North Korea’s demonstrations of the ever-improving effectiveness of its nuclear weapons capabilities—including its fifth and most powerful nuclear test last month—pose a grave danger. Too readily, they can result in devastating military actions. Although both candidates for U.S. president have rightly denounced such a show of force, neither has offered a plan to steer us off the current course toward escalation. Now is the time, during the presidential campaigns, to propose and discuss more effective policies.

Alternatives to the long-failed U.S. policy to reverse North Korea’s nuclear weapons and long-range missile programs need to be developed. Although U.S. policymakers and presidential candidates alike seem to compete to be tougher in dealing with North Korea, the country has steadily improved its nuclear weapons and missile capabilities. Yet, complex negotiations in the mid-1990s produced the Agreed Framework and halted North Korean weapon development for a time. Unfortunately, President George W. Bush brushed the progress aside and named North Korea as one of the three countries in the Axis of Evil, which entailed severe demands, sanctions, and threats. These policies have essentially continued to this day.

A more creative and plausible strategy would be to reassure North Korea that its existence would not be threatened if it ceased to rely on nuclear weapons and their delivery systems. In reality, neither the neighboring governments nor the U.S. government should want a sudden collapse of North Korea. That would result in the potential loss of control over nuclear weapons, factional fighting or even civil war within North Korea, massive refugee flows, and huge economic costs for South Korea.

Tough sanctions when joined with tangible benefits of interest to North Korea might result in a desired shift. The Iran and the P5+1 deal resulted from tough sanctions plus recognition of Iran’s right to develop peaceful nuclear programs. The negotiations, which took years and excluded numerous other issues of contention, led to a comprehensive plan for reversing the Iranian nuclear weapons. But it began with exploratory conversations between high-level Iranians and some aides in Barack Obama’s election campaign before he became president. The lessons learned in negotiating the Iran deal need to be applied to North Korea.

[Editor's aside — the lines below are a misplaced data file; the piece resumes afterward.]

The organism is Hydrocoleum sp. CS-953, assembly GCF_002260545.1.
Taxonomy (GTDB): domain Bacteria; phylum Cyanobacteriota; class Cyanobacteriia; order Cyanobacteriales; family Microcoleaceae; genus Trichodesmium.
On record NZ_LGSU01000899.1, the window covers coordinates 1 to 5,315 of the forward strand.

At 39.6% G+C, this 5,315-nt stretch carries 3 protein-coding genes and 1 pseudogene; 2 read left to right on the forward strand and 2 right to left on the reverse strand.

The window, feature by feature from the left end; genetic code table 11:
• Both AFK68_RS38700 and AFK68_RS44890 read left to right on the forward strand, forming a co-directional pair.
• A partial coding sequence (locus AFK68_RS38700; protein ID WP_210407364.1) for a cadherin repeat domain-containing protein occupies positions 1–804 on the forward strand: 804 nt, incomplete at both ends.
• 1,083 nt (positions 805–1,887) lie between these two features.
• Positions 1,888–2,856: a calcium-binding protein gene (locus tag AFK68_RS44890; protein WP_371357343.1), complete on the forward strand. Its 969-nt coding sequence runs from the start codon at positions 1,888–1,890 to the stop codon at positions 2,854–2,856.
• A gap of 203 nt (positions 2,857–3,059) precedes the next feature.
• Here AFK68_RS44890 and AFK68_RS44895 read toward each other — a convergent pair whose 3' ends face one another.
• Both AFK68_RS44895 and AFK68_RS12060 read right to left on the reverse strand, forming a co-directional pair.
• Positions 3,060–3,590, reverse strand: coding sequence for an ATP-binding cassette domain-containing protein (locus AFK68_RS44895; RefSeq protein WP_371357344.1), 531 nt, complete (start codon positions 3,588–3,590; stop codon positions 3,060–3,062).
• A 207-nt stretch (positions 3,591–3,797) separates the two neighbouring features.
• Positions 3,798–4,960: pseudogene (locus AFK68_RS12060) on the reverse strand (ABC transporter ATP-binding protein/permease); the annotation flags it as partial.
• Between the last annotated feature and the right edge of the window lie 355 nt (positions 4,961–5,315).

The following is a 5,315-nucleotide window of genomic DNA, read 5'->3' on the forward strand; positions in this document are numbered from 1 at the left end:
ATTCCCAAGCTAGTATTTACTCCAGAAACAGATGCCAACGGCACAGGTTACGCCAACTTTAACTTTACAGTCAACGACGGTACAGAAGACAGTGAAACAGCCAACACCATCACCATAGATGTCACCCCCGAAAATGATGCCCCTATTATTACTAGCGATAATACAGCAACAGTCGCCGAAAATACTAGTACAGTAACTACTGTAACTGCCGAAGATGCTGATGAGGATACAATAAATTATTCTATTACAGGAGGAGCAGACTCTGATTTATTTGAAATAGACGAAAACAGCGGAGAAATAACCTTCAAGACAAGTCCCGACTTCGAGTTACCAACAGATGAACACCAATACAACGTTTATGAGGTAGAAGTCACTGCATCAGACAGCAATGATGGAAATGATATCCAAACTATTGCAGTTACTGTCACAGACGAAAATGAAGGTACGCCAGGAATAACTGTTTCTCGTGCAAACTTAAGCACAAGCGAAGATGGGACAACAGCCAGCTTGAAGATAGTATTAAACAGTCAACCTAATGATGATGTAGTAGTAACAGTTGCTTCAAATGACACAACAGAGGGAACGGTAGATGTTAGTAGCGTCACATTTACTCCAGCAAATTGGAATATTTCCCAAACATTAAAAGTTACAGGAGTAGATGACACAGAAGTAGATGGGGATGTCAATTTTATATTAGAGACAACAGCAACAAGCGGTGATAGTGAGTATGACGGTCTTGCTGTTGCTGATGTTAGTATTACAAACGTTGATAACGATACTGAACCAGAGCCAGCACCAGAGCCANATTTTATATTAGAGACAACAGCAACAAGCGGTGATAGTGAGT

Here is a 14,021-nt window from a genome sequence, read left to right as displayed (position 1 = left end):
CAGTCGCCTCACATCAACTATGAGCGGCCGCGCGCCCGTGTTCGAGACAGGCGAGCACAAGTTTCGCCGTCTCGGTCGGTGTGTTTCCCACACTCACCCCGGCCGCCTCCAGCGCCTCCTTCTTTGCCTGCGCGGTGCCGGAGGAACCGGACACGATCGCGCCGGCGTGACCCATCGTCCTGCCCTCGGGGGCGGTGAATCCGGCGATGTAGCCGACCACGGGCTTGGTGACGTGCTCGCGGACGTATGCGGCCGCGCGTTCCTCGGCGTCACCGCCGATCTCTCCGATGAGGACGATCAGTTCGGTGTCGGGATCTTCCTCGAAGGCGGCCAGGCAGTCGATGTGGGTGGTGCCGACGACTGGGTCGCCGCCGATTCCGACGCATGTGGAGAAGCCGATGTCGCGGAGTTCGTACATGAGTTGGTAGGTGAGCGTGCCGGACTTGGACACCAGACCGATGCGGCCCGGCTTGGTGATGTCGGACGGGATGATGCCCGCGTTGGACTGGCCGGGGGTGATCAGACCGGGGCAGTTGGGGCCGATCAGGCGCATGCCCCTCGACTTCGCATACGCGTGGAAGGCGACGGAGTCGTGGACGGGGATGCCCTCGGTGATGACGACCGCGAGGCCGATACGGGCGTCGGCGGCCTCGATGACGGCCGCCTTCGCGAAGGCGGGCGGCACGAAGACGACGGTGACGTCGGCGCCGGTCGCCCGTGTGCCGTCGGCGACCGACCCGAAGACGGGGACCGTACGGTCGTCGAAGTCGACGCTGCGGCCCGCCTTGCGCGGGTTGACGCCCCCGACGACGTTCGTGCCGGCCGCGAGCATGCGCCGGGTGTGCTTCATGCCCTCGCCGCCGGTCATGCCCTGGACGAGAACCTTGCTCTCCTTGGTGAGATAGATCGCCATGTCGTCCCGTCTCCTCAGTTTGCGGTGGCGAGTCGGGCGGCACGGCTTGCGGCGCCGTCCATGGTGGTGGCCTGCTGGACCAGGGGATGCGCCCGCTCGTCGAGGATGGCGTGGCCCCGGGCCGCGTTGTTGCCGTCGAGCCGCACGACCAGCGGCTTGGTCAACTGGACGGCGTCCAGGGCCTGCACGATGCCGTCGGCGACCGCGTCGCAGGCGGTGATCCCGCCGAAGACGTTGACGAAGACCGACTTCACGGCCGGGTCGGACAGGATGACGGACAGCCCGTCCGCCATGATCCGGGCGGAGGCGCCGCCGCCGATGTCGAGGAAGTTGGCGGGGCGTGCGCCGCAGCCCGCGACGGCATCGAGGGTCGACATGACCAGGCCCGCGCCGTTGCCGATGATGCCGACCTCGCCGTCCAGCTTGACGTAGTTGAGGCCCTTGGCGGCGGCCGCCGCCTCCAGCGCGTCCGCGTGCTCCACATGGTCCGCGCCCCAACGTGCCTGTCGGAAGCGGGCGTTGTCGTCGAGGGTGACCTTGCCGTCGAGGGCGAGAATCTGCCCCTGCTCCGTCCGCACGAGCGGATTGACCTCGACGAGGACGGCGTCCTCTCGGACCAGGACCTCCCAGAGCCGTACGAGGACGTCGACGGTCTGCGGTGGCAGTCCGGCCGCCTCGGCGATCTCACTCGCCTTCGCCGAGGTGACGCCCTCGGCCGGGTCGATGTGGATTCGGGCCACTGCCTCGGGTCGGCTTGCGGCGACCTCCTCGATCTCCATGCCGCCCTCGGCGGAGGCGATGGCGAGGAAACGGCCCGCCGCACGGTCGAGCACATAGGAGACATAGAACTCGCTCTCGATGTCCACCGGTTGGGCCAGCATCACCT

In a parallel way, the United States should immediately explore indirect and direct talks with North Korea with the goal of laying the foundation for serious and successful negotiations following the inauguration of the next U.S. president. To start, the United States should drop all preconditions for restarting talks with North Korea, including demands for the country to take prior steps of denuclearization. Also, the United States should get South Korea on board and then announce a cessation in the U.S.-ROK joint military exercises with a review in 18 months. This would be a belated, if unspoken, positive response to the DPRK offer last spring to halt nuclear tests in exchange for a moratorium on these joint military exercises.

The denuclearization of the Korean peninsula would require a sequence of steps. Given its enormous power advantage, the United States should take the initial step. Such a move by Washington would provide time for serious US-DPRK negotiations on concrete steps such as nonaggression pacts and freezes to take place. If, however, no progress is made, a return to the status quo ante is still possible.

Public discussions of an alternative North Korea policy that has a better chance of producing security for the United States, its allies, and other parties in the Asia-Pacific region should begin now.

, ,

Frederick Carriere is Research Professor of Political Science in Syracuse University’s Maxwell School. He has worked on issues involving the Two Koreas for nearly five decades, in his current positons and his previous positions as Executive Director of the Fulbright Program in South Korea and Executive Vice President of The Korea Society in New York City. He has extensive experience with Track II meetings as well as educational and cultural exchanges between the U.S. and North Korea. Louis Kriesberg is Maxwell Professor Emeritus of Social Conflict Studies and the founding director of the Program on the Analysis and Resolution of Conflicts, at Syracuse University. He has published numerous works in the field of conflict resolution, including Realizing Peace: a Constructive Conflict Approach. Stuart Thorson is Donald P. and Margaret Curry Gregg Professor Emeritus in Syracuse University’s Maxwell School. He has co-edited two books on conflict resolution and numerous articles and book chapters in the areas of foreign policy, decision-making, computer modeling, and democratic theory. Thorson is a founding member of the National Committee on North Korea and the U.S.-DPRK Scientific Engagement Consortium.